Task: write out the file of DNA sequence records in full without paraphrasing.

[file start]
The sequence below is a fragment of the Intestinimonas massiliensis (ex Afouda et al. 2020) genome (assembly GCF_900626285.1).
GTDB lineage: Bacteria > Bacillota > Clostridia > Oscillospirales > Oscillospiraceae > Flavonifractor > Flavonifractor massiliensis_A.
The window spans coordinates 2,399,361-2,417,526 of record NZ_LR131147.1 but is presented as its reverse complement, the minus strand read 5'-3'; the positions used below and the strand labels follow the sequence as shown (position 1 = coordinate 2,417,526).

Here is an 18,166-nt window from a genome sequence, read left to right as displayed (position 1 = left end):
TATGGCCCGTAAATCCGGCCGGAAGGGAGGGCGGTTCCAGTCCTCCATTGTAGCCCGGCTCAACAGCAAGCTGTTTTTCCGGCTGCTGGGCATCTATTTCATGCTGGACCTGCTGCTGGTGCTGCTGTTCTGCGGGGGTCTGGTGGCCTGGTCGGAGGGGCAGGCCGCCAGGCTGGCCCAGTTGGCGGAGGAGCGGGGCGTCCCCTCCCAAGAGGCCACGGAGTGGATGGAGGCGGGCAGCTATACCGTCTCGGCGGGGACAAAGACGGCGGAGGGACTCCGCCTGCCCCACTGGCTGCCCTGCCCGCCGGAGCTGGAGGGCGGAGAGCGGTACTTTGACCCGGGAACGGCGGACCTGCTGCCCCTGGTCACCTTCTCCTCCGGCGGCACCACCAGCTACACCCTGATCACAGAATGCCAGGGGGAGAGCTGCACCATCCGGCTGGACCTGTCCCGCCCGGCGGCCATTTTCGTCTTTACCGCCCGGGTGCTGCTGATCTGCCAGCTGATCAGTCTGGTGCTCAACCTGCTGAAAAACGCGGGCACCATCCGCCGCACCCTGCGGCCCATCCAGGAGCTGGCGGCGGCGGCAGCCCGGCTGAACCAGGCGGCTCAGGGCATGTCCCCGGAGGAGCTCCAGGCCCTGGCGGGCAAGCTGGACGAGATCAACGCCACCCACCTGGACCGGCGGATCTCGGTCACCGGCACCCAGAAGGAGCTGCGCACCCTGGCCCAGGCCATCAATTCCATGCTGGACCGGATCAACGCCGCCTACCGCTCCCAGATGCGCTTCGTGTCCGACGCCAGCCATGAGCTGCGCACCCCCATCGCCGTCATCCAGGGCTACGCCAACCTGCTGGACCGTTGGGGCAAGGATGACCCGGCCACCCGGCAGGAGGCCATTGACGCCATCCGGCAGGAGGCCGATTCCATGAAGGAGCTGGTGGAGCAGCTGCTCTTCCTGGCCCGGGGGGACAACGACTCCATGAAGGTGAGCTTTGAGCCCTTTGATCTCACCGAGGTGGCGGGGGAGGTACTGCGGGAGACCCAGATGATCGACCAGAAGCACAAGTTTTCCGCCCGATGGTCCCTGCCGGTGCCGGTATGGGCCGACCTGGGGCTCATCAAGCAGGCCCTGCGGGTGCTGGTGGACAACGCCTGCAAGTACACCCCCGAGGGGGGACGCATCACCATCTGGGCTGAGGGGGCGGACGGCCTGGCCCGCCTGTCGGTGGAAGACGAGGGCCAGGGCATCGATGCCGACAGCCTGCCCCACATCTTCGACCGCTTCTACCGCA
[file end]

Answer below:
The sequence below is a fragment of the Intestinimonas massiliensis (ex Afouda et al. 2020) genome (assembly GCF_900626285.1).
GTDB lineage: Bacteria > Bacillota > Clostridia > Oscillospirales > Oscillospiraceae > Flavonifractor > Flavonifractor massiliensis_A.
The window spans coordinates 2,399,361-2,417,526 of record NZ_LR131147.1 but is presented as its reverse complement, the minus strand read 5'-3'; the positions used below and the strand labels follow the sequence as shown (position 1 = coordinate 2,417,526).

Here is an 18,166-nt window from a genome sequence, read left to right as displayed (position 1 = left end):
TATGGCCCGTAAATCCGGCCGGAAGGGAGGGCGGTTCCAGTCCTCCATTGTAGCCCGGCTCAACAGCAAGCTGTTTTTCCGGCTGCTGGGCATCTATTTCATGCTGGACCTGCTGCTGGTGCTGCTGTTCTGCGGGGGTCTGGTGGCCTGGTCGGAGGGGCAGGCCGCCAGGCTGGCCCAGTTGGCGGAGGAGCGGGGCGTCCCCTCCCAAGAGGCCACGGAGTGGATGGAGGCGGGCAGCTATACCGTCTCGGCGGGGACAAAGACGGCGGAGGGACTCCGCCTGCCCCACTGGCTGCCCTGCCCGCCGGAGCTGGAGGGCGGAGAGCGGTACTTTGACCCGGGAACGGCGGACCTGCTGCCCCTGGTCACCTTCTCCTCCGGCGGCACCACCAGCTACACCCTGATCACAGAATGCCAGGGGGAGAGCTGCACCATCCGGCTGGACCTGTCCCGCCCGGCGGCCATTTTCGTCTTTACCGCCCGGGTGCTGCTGATCTGCCAGCTGATCAGTCTGGTGCTCAACCTGCTGAAAAACGCGGGCACCATCCGCCGCACCCTGCGGCCCATCCAGGAGCTGGCGGCGGCGGCAGCCCGGCTGAACCAGGCGGCTCAGGGCATGTCCCCGGAGGAGCTCCAGGCCCTGGCGGGCAAGCTGGACGAGATCAACGCCACCCACCTGGACCGGCGGATCTCGGTCACCGGCACCCAGAAGGAGCTGCGCACCCTGGCCCAGGCCATCAATTCCATGCTGGACCGGATCAACGCCGCCTACCGCTCCCAGATGCGCTTCGTGTCCGACGCCAGCCATGAGCTGCGCACCCCCATCGCCGTCATCCAGGGCTACGCCAACCTGCTGGACCGTTGGGGCAAGGATGACCCGGCCACCCGGCAGGAGGCCATTGACGCCATCCGGCAGGAGGCCGATTCCATGAAGGAGCTGGTGGAGCAGCTGCTCTTCCTGGCCCGGGGGGACAACGACTCCATGAAGGTGAGCTTTGAGCCCTTTGATCTCACCGAGGTGGCGGGGGAGGTACTGCGGGAGACCCAGATGATCGACCAGAAGCACAAGTTTTCCGCCCGATGGTCCCTGCCGGTGCCGGTATGGGCCGACCTGGGGCTCATCAAGCAGGCCCTGCGGGTGCTGGTGGACAACGCCTGCAAGTACACCCCCGAGGGGGGACGCATCACCATCTGGGCTGAGGGGGCGGACGGCCTGGCCCGCCTGTCGGTGGAAGACGAGGGCCAGGGCATCGATGCCGACAGCCTGCCCCACATCTTCGACCGCTTCTACCGCA